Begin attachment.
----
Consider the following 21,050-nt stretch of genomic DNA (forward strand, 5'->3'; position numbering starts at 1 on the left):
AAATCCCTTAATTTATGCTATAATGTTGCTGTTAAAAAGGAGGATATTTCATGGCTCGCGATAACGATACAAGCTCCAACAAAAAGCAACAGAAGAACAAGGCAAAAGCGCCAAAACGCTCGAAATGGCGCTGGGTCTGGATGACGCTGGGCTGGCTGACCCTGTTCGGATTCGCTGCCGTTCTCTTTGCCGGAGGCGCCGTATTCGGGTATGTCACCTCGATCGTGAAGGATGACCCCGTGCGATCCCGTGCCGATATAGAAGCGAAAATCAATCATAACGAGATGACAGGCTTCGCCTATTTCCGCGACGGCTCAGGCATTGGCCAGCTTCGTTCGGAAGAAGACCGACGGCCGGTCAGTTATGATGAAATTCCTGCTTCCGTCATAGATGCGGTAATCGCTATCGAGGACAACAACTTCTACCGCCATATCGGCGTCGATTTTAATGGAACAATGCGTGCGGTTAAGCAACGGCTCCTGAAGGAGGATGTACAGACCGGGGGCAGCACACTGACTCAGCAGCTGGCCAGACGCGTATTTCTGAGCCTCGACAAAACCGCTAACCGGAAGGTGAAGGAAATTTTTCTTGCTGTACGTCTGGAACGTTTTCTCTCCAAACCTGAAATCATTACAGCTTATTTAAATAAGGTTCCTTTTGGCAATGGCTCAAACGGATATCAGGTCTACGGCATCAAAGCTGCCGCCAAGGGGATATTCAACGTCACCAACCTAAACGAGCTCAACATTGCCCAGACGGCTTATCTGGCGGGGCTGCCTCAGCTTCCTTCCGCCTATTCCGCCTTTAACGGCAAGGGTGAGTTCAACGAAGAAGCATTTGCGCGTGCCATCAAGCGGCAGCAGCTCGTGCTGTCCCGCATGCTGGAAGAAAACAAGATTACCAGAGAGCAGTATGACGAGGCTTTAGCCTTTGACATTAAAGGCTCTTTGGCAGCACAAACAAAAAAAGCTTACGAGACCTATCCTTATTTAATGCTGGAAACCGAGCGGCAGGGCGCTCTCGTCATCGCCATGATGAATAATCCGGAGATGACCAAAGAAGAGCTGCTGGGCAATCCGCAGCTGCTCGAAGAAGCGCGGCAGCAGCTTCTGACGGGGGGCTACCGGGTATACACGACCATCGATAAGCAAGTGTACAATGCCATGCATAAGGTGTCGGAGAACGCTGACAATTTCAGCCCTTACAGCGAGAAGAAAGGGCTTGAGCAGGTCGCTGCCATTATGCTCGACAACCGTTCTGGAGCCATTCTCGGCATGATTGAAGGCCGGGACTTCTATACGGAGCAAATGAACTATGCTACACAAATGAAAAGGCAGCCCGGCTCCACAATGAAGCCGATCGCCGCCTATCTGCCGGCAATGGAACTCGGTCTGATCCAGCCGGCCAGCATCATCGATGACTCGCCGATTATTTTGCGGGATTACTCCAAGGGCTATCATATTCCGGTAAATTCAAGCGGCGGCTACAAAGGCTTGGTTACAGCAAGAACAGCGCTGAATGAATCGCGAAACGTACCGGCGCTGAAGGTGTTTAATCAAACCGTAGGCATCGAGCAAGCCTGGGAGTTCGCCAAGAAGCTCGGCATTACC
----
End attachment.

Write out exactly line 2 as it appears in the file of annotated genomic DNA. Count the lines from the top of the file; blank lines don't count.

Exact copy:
AAATCCCTTAATTTATGCTATAATGTTGCTGTTAAAAAGGAGGATATTTCATGGCTCGCGATAACGATACAAGCTCCAACAAAAAGCAACAGAAGAACAAGGCAAAAGCGCCAAAACGCTCGAAATGGCGCTGGGTCTGGATGACGCTGGGCTGGCTGACCCTGTTCGGATTCGCTGCCGTTCTCTTTGCCGGAGGCGCCGTATTCGGGTATGTCACCTCGATCGTGAAGGATGACCCCGTGCGATCCCGTGCCGATATAGAAGCGAAAATCAATCATAACGAGATGACAGGCTTCGCCTATTTCCGCGACGGCTCAGGCATTGGCCAGCTTCGTTCGGAAGAAGACCGACGGCCGGTCAGTTATGATGAAATTCCTGCTTCCGTCATAGATGCGGTAATCGCTATCGAGGACAACAACTTCTACCGCCATATCGGCGTCGATTTTAATGGAACAATGCGTGCGGTTAAGCAACGGCTCCTGAAGGAGGATGTACAGACCGGGGGCAGCACACTGACTCAGCAGCTGGCCAGACGCGTATTTCTGAGCCTCGACAAAACCGCTAACCGGAAGGTGAAGGAAATTTTTCTTGCTGTACGTCTGGAACGTTTTCTCTCCAAACCTGAAATCATTACAGCTTATTTAAATAAGGTTCCTTTTGGCAATGGCTCAAACGGATATCAGGTCTACGGCATCAAAGCTGCCGCCAAGGGGATATTCAACGTCACCAACCTAAACGAGCTCAACATTGCCCAGACGGCTTATCTGGCGGGGCTGCCTCAGCTTCCTTCCGCCTATTCCGCCTTTAACGGCAAGGGTGAGTTCAACGAAGAAGCATTTGCGCGTGCCATCAAGCGGCAGCAGCTCGTGCTGTCCCGCATGCTGGAAGAAAACAAGATTACCAGAGAGCAGTATGACGAGGCTTTAGCCTTTGACATTAAAGGCTCTTTGGCAGCACAAACAAAAAAAGCTTACGAGACCTATCCTTATTTAATGCTGGAAACCGAGCGGCAGGGCGCTCTCGTCATCGCCATGATGAATAATCCGGAGATGACCAAAGAAGAGCTGCTGGGCAATCCGCAGCTGCTCGAAGAAGCGCGGCAGCAGCTTCTGACGGGGGGCTACCGGGTATACACGACCATCGATAAGCAAGTGTACAATGCCATGCATAAGGTGTCGGAGAACGCTGACAATTTCAGCCCTTACAGCGAGAAGAAAGGGCTTGAGCAGGTCGCTGCCATTATGCTCGACAACCGTTCTGGAGCCATTCTCGGCATGATTGAAGGCCGGGACTTCTATACGGAGCAAATGAACTATGCTACACAAATGAAAAGGCAGCCCGGCTCCACAATGAAGCCGATCGCCGCCTATCTGCCGGCAATGGAACTCGGTCTGATCCAGCCGGCCAGCATCATCGATGACTCGCCGATTATTTTGCGGGATTACTCCAAGGGCTATCATATTCCGGTAAATTCAAGCGGCGGCTACAAAGGCTTGGTTACAGCAAGAACAGCGCTGAATGAATCGCGAAACGTACCGGCGCTGAAGGTGTTTAATCAAACCGTAGGCATCGAGCAAGCCTGGGAGTTCGCCAAGAAGCTCGGCATTACC